Pam Schoonveld, M.S., R.D., LDN, Cardio-Pulmonary Rehab Clinical Dietitian, NCH Wellness Center
If you’re among the 71.6 percent of adults over age 20 who are overweight or obese, it may be time to rethink the way you eat. Obesity is linked to an increased risk for heart disease, stroke, type 2 diabetes, high blood pressure, some cancers, sleep problems, bone and joint ailments, and problems during pregnancy for both mom and baby. Intermittent fasting, a newer diet trend, offers a variety of options for weight loss, including:
- The 5:2 plan – fasting two days per week and eating like normal on the other five
- The Eat/Stop/Eat plan – fasting one to two days per week
- The Alternate-Day fast – fasting every other day
- The 16/8 fast – fasting for 16 hours straight and limiting eating to eight hours per day, such as 10 a.m. to 6 p.m.
Depending on the diet, the fasting period may allow a person to consume only calorie-free drinks or 500 to 600 calories per day (for women and men, respectively). During the non-fasting period, a person is generally allowed to eat food with no restrictions, though some diets encourage sensible eating (recommended 2,000 calories per day for women and 2,500 calories per day for men).
Proponents of intermittent fasting claim it helps people lose weight, allows them to enjoy their favorite foods and results in favorable health markers. Animal studies on mice and rats and a few studies in people have shown positive outcomes. Many studies suggest fasting-type diets may produce more weight loss than traditional calorie-restricted diets. They may result in lower blood levels of glucose, bad LDL cholesterol and triglycerides compared to traditional weight- loss diets.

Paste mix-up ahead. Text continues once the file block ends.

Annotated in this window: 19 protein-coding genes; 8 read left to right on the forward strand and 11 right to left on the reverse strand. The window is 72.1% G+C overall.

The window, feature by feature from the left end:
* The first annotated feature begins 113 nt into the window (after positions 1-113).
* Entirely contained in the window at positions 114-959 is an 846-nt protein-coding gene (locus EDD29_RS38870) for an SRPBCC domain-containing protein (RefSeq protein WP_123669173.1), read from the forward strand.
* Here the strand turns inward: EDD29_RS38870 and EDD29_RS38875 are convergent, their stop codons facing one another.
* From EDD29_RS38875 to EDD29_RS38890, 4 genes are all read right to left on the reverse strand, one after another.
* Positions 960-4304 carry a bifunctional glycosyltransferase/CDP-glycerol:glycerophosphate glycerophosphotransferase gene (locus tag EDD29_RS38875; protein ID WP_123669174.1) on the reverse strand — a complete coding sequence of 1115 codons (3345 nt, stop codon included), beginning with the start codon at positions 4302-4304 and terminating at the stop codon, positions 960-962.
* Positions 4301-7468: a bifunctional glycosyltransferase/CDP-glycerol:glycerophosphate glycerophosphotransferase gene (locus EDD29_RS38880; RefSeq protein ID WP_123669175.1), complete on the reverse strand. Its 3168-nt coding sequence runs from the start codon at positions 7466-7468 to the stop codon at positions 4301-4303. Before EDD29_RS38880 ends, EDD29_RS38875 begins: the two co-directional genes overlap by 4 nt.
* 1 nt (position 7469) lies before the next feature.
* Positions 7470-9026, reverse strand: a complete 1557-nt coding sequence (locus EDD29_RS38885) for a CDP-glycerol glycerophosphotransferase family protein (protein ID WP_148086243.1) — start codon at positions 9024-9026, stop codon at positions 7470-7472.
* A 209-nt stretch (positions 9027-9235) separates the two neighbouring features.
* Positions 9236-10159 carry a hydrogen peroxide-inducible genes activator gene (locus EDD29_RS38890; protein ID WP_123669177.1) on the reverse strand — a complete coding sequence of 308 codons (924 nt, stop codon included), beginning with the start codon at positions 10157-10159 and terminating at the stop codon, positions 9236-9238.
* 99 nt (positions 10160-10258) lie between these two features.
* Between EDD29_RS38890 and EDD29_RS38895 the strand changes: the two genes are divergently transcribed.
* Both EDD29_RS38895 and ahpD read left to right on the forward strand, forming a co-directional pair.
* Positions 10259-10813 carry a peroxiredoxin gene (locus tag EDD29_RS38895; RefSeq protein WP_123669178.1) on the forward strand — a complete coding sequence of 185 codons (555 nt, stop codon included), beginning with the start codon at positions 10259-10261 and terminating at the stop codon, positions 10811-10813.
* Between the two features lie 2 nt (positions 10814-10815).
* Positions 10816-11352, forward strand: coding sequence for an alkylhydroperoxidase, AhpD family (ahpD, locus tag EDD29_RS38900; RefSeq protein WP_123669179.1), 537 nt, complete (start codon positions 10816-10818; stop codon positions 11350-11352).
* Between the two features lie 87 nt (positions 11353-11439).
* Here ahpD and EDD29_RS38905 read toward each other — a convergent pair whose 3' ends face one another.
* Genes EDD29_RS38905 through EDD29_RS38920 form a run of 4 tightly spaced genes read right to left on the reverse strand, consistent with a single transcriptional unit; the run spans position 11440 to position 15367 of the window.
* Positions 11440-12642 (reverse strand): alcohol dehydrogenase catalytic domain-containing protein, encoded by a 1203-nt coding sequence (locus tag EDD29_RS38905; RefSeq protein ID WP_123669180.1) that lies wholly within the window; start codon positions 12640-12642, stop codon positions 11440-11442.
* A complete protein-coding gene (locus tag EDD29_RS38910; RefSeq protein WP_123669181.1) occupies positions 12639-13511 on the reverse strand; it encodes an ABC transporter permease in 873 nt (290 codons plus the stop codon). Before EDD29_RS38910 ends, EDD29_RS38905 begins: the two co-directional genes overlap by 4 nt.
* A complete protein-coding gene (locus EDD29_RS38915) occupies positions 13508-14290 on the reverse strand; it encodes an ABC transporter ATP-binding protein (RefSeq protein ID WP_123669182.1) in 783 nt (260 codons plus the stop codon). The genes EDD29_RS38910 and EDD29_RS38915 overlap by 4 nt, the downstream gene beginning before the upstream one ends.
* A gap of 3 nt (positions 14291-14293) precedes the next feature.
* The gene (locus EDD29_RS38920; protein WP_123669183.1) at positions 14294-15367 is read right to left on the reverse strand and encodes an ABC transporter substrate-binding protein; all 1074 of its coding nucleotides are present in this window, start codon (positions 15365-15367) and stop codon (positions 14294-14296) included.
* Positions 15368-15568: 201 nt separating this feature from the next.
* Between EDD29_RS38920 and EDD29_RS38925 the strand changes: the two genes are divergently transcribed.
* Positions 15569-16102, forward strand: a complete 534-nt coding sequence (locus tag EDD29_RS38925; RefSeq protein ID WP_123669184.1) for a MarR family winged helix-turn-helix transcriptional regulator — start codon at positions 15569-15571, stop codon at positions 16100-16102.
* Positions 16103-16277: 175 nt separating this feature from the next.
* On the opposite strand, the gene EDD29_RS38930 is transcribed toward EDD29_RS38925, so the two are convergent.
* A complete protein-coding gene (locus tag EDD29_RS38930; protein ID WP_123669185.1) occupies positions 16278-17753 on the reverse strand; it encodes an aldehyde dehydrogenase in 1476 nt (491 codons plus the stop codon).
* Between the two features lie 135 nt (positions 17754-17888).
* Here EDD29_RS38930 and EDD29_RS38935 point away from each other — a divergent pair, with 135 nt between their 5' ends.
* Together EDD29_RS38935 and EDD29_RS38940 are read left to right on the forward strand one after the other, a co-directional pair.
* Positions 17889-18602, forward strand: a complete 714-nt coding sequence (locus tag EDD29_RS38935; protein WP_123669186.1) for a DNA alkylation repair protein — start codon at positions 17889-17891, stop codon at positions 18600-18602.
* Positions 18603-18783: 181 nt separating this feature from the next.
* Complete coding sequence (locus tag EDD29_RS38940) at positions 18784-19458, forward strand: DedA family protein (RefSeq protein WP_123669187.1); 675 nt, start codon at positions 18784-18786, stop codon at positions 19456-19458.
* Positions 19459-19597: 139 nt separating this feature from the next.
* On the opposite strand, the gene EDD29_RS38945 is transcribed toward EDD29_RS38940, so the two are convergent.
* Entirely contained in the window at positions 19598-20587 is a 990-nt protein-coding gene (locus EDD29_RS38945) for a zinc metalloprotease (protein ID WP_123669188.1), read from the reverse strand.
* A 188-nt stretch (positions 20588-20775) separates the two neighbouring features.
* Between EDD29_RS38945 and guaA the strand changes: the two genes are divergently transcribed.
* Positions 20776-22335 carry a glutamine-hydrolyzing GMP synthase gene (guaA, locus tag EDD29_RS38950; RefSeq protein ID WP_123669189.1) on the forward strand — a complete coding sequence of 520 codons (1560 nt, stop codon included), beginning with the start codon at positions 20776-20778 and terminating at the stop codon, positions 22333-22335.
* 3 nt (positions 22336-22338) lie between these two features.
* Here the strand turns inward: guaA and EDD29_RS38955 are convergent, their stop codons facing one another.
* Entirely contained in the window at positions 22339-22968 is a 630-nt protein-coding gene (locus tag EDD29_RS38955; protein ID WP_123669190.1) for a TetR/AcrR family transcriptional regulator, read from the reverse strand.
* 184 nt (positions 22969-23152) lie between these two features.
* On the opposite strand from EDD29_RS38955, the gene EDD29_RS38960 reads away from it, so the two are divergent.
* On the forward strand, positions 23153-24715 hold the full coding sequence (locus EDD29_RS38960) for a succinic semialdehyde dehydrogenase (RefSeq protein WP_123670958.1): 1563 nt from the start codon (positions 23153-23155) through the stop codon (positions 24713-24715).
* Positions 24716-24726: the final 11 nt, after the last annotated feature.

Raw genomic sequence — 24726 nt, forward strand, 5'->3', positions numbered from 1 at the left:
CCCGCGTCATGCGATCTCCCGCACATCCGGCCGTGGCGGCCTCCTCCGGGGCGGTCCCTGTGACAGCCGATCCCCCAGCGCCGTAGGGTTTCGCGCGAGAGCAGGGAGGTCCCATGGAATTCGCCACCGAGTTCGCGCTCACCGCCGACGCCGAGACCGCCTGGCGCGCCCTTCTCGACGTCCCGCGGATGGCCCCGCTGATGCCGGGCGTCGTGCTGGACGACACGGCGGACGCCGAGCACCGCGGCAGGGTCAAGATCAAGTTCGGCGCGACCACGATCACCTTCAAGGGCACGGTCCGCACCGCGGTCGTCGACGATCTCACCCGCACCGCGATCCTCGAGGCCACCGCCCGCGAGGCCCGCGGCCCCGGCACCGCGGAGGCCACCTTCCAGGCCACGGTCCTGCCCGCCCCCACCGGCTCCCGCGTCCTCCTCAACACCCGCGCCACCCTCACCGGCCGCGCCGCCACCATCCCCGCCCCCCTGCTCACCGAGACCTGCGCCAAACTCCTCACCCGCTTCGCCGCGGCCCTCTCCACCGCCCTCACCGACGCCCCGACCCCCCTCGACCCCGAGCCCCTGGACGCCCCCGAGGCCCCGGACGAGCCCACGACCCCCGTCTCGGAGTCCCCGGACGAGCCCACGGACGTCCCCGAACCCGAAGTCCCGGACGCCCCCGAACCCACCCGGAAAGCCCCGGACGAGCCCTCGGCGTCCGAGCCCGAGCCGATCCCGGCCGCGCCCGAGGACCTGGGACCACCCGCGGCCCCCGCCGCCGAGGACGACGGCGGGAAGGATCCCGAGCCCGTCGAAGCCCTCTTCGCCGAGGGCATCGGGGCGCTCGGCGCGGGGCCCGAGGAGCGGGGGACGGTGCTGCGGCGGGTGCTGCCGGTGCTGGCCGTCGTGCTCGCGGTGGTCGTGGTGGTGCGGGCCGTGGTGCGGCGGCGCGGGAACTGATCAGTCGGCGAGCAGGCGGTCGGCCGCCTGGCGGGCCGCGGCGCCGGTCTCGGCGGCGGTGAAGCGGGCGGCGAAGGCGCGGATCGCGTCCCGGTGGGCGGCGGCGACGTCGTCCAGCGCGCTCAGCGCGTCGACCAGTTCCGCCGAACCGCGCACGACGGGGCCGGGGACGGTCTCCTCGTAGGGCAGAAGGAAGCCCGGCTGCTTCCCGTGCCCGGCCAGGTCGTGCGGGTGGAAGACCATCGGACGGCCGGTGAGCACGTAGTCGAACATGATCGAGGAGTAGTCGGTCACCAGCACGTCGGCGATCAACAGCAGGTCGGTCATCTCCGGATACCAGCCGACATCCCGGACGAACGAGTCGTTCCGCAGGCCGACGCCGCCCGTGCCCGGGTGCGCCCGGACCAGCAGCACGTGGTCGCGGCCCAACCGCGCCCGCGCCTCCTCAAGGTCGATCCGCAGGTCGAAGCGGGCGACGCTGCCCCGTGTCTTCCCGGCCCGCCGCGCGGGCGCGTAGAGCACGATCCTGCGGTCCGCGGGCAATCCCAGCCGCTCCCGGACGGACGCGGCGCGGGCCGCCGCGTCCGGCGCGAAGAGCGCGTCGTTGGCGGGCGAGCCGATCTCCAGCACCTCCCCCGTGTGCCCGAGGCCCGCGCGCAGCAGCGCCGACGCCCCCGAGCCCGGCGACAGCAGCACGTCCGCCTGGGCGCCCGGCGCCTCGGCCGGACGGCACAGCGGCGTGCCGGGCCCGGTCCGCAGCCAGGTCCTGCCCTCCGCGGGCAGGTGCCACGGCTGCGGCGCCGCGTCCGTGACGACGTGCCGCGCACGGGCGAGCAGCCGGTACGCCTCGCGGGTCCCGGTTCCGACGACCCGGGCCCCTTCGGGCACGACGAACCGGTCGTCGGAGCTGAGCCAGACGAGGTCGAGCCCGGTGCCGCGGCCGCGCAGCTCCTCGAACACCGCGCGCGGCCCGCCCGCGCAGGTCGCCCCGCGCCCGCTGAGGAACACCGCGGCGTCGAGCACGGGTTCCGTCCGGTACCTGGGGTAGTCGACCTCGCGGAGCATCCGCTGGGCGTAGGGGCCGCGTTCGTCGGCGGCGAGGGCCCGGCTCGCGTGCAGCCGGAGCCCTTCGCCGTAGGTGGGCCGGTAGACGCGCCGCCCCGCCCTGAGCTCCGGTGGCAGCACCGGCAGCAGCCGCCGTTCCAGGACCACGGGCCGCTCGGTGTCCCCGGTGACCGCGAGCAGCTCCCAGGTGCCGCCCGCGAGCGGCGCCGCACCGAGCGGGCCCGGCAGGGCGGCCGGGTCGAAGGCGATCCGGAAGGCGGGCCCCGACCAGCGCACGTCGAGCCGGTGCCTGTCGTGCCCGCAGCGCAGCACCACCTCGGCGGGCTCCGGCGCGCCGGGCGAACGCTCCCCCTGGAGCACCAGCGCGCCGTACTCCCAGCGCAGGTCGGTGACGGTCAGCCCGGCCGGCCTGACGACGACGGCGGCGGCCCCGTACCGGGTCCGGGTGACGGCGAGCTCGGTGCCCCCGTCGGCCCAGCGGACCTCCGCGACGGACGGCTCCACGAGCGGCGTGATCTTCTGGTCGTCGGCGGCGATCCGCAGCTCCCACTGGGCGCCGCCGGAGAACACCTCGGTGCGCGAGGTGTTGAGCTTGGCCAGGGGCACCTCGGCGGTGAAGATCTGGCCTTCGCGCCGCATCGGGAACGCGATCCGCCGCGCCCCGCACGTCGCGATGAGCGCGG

By the end of one study, two participants with type 2 diabetes no longer required insulin to control their blood glucose because of the weight they lost. These outcomes sound intriguing, but more studies are needed to answer questions like:
- Does the weight loss last longer than with other approaches?
- Is there any harm to heart tissue? (One animal study suggests yes.)
- Do fasting periods slow metabolism because the body perceives starvation?
- Do mental and physical performance suffer during fasting? (Some studies suggest yes.)
The good news is that there is great interest in this subject for research, so more information should be coming.
Who shouldn’t fast?
People who take insulin and women who are – or may be – pregnant should avoid fasting diets because of risks related to low blood sugar and undernutrition.
- Eat breakfast a little later so you can last until lunch and forgo the donuts.
- Consider setting a cut-off time for eating in the evening, like after dinner.
- Learn to dissociate eating from social media activities and watching TV.
- Keep active during waking hours to keep your mind off of food.
- Take time for meals, but then find things to do away from food.
- Tune into your body’s needs and ask yourself if you’re truly hungry or just bored, tired or stressed.
- Drink a calorie-free drink, like hot tea or flavored water to tide you over until the next meal.
- Continue to get essential nutrients from food, like calcium in low-fat dairy products, potassium in vegetables, anti-oxidants in fruits and fiber from whole grains. (Skipping meals could be a setback to achieving nutritional health.)
- Eat nutrient-dense foods (those with a lot of nutritional benefit without a lot of calories.)
This Strawberry Salad & Dark Chocolate Vinaigrette recipe is a good example of a nutrient-dense food.
It is possible to lose weight and keep it off. Successful patients tend to make small changes they can live with long-term.
Need help? NCH has registered dietitian nutritionists who can teach you how to make better food choices when shopping, preparing or ordering food. Learn more about the NCH Nutrition Clinic and call 847-618-3700 to schedule an appointment today.
Pam Schoonveld can be reached at (847) 618-7916 or firstname.lastname@example.org.